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Re: CAR of NIL

The usefulness of CAR and CDR of NIL may depend upon the dialect.  In
Interlisp and R/UCI Lisp it allows one to pretend that data structures,
including function calls, have components that they do not in fact have.
E.g. at least in R/UCI Lisp, optional arguments fall out automatically
from this convention.  Suppose FOO has two arguments, but you call (FOO
A).  When the interpeter or compiler attempts to find the second
argument, they get NIL, because (CADDR '(FOO A)) is NIL under the (CAR
NIL) = NIL, (CDR NIL) = NIL rule.  This has the effect of making NIL an
automatic default value.  In practice this works most of the time, and
avoids a fair amount of hair in implementing real default values and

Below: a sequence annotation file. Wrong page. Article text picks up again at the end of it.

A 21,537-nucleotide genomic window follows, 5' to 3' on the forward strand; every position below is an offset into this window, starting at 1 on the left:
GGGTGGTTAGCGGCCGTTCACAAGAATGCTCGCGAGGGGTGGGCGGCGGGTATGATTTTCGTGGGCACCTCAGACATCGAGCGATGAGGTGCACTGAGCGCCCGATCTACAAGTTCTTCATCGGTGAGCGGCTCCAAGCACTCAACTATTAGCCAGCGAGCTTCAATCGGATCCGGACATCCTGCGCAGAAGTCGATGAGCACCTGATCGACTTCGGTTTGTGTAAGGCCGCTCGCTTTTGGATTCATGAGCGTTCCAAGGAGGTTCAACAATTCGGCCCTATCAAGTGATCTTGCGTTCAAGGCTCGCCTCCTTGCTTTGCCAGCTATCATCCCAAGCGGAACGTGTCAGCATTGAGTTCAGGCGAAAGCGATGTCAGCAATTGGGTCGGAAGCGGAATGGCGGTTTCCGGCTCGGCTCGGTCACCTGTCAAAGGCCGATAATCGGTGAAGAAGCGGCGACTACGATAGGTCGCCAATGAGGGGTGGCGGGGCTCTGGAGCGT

optional args.  Similar things can be done with user data structures.
It seems fairly clear to me that if (CDR NIL) is to be NIL, (CAR NIL)
must be also, since typically what you really want is that (CADR NIL),
(CADDR NIL), etc., should be NIL. Whether all of this is as important in
MAClisp is less clear.  MAClisp allows explicit declaration of optional
arguments, and if they are not declared, then presumably we want to
treat missing args as errors.  Similarly, Common Lisp will have much
more flexible record structures than the old R/UCI Lisp did (though
Interlisp of course has similar features). It seems to me that if people
write programs using the modern structuring concepts available in Common
Lisp, CAR and CDR NIL will again not be necessary for user data
structures.  Thus as an attempt to find errors as soon as possible, one
might prefer it to be considered an error. It is my impression that CAR
and CDR NIL are being suggested to help compatibility with existing
implementatins, and that *VERY* large amounts of code that depend upon
it.  One would probably not do it if designing from scratch.